All this is rather incredible when considering that psychohistory, as deMause had originally conceived it, would have been the ideal platform to understand the most abusive psychoclasses with children, such as that in Muslim countries. Instead, betraying his original vision deMause and his far-left epigoni brandish their pens against the West. His journal is located at the left of a Noam Chomsky, who at least has had enough sanity to dismiss conspiracy theories such as 9/11. In short, deMause reduces all international politics to fantastic speculations. No wonder that after the initial success of the one of his books free of nonsense—The History of Childhood, published in 1974, that sold thousands of copies in several languages—, the wrong turn deMause and his followers took has kept away the vast majority of his readers, so much so that in a 2010 audio interview deMause acknowledges: “I dropped from 6,000 to 800 subscribers of my journal.”


The psychohistorians and hatred of the West

It is striking that, except the articles by deMause himself, many articles in the Journal of Psychohistory have little if anything to do with the original psychohistory. As I said, the original psychohistory tells us that non-Western cultures are more barbarous than ours. Conversely, the Journal of Psychohistory of Winter of 2009 contains an article by Arno Gruen praising the Pawnee Indians without mentioning how they treat children (Gruen even talks of “the white invasion”). The Summer 2009 issue of the journal published a much worse article, “The European-American psychosis” by Frederick Hickling: a diatribe against the West and the white people. From the perspective called transcultural psychiatry, Hickling calls the war of Cortés in Mexico as “delusion of genocidal eradication,” ignoring that extermination was never the intention of the Spanish (proof that pure whites are now a tiny minority in Mexico). By the way, Hickling misspells the name of the conqueror, a very common mistake in people ignorant of the topic, as “Cortez.” But he does quote Bartolomé de Las Casas accepting the blackest interpretation of the Black Legend: that the Spanish murdered millions of Indians on purpose. Hickling thus minimizes the real cause of the shrinking of the native population in the 16th century: the epidemics upon which the natives had no antibodies. To the Europe of that century Hickling called “the racist European formation,” and using inflammatory rhetoric writes of “the European ruthless viciousness to indigenous people in the Americas and in Polynesia.” (Near the end of this book we shall see who were the ones really ruthless and sadistic.) To the European wars in the New World in the 17th century Hickling calls “The delusion of White Supremacy.” And he says something similar about the wars of the 18th and 19th centuries, with expressions like “colossal theft of Africa by Europe.” Writing about contemporary terrorists, Hickling puts quotation marks to the word “terrorists” when referring to the Islamists, and he quotes Marxist revolutionary Frantz Fanon when speaking of “freedom fighters.” Hickling, a professor of psychiatry in Jamaica, goes so far as to suggest that it is possible to apply the concept of delusion “to a race or civilization” as a whole, referring to the white race and Western civilization. [For the diametrically opposed view see my previous chapters on pre-Columbian America.]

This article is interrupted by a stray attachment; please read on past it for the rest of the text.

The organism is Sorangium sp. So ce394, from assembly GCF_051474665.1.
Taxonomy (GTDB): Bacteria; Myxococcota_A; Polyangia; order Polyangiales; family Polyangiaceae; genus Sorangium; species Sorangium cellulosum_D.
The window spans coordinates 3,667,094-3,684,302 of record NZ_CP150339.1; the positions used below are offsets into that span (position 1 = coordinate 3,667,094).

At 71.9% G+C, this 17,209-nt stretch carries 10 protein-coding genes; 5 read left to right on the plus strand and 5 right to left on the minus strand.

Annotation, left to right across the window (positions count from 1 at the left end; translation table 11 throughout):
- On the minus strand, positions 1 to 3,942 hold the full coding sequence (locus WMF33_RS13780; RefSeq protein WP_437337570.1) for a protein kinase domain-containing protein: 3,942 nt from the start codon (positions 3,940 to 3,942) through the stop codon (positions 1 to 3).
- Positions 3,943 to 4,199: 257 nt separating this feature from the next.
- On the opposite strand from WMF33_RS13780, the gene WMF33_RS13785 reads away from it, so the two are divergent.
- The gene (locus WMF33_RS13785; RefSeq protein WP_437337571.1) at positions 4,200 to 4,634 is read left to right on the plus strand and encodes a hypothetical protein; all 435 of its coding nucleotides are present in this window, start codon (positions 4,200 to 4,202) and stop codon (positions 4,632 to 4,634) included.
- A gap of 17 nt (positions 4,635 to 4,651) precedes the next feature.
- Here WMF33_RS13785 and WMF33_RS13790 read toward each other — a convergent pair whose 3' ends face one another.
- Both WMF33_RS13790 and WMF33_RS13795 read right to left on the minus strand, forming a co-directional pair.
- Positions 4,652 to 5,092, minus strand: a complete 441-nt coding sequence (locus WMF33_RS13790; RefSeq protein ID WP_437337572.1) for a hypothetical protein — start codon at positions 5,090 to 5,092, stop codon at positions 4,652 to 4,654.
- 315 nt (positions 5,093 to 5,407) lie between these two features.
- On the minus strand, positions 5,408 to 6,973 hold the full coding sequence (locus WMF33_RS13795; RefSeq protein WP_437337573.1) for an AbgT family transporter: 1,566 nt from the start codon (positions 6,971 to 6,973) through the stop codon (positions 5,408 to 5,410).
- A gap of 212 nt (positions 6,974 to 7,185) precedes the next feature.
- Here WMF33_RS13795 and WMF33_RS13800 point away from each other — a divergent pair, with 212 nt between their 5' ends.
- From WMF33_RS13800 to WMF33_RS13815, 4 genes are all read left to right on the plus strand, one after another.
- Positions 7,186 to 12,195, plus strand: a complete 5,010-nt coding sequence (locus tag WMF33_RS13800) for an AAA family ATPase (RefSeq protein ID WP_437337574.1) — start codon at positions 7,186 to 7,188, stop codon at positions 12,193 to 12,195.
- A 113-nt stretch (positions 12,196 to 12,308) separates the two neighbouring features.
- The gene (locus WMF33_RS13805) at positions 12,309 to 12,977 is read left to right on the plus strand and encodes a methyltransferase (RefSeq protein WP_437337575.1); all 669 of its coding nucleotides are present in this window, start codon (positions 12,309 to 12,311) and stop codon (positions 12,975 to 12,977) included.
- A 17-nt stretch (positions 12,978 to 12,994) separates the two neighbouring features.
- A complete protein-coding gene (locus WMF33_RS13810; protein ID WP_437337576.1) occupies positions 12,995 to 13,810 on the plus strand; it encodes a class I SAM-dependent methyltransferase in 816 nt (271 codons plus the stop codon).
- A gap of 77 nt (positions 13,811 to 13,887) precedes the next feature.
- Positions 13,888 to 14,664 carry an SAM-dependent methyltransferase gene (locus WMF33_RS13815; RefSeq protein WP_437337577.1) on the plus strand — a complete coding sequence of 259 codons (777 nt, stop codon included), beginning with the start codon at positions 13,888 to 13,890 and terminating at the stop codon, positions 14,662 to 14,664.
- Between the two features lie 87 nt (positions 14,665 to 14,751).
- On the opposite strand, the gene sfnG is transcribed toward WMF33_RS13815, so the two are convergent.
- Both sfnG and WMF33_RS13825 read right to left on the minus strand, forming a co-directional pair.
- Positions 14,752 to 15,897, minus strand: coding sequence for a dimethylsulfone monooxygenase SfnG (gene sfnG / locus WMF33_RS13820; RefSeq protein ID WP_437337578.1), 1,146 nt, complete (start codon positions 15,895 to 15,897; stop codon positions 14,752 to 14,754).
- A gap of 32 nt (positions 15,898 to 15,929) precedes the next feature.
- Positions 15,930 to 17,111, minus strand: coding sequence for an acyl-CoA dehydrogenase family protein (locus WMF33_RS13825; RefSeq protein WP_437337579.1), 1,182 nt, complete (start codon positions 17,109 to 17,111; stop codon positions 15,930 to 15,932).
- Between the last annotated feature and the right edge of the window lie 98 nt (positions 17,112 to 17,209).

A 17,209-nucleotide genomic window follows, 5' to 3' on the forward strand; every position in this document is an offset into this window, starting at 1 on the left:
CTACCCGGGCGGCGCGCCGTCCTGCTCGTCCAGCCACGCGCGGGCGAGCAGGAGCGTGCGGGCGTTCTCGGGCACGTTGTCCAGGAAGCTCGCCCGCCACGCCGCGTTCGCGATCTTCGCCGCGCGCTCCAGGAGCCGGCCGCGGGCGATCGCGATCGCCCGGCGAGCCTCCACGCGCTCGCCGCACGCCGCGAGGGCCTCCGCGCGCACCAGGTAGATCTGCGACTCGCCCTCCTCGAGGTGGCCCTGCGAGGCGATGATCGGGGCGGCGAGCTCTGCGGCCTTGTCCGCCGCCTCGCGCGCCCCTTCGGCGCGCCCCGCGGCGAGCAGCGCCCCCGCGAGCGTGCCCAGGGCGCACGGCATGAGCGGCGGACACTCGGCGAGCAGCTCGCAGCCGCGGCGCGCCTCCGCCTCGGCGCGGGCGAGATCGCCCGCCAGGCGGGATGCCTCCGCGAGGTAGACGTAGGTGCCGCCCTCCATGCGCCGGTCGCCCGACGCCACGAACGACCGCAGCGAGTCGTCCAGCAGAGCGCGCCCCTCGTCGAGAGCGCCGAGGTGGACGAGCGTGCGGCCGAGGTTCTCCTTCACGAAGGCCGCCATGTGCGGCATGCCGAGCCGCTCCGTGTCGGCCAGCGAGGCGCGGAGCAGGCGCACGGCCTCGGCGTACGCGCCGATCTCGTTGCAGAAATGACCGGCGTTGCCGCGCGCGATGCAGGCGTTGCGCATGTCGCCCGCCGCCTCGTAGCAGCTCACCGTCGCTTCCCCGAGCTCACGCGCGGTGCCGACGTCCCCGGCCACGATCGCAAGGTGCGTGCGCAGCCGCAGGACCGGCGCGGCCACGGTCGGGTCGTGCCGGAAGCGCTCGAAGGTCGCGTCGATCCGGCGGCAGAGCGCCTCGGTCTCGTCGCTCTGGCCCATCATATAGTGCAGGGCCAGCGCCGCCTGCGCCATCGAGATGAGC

Hickling is not alone. The same 2009 issue of Journal of Psychohistory contains the article “Some Thoughts on Psychoclasses and Zeitgeist.” Christian Lackner, one of the two authors of the article, translated into German deMause’s The Emotional Life of Nations. Following the most progressive political trends the article by Lackner and Juha Siltala welcome the European Union; compares unfavorably the United States with the EU, and raises the profile of the new European psychoclass of males as “androgynes” (sic) for whom war is old history. The gem of the article is that it ends by conceding that “the demographic picture” with such androgynous males must result in that “the population of Europe will eventually die out” without having it for something bad, or a demographic suicide against which we must fight.

DeMause and his little journal have reached its nadir with this issue: pure psychosis. These pair of articles are not the only of their kind. The Journal of Psychohistory often hammers on the masculine character (shy in my opinion) of the United States compared with Europe’s Venusian character. The journal always puts Americans as troglodytes compared to Europeans. Needless to say, recent issues of the Journal of Psychohistory idealize the black Obama, and what is worse, the journal does not say a word about the dangers that the growing Islamization of Europe represent for what they themselves, the psychohistorians, call the helping mode of childrearing.

Alarmed, when I lived in Europe I sent deMause an e-mail asking him what did he think of the Islamization of Scandinavia. Once again, he answered playing the imbecile, saying that Nordics “are helping their children.”


The sin against the Holy Ghost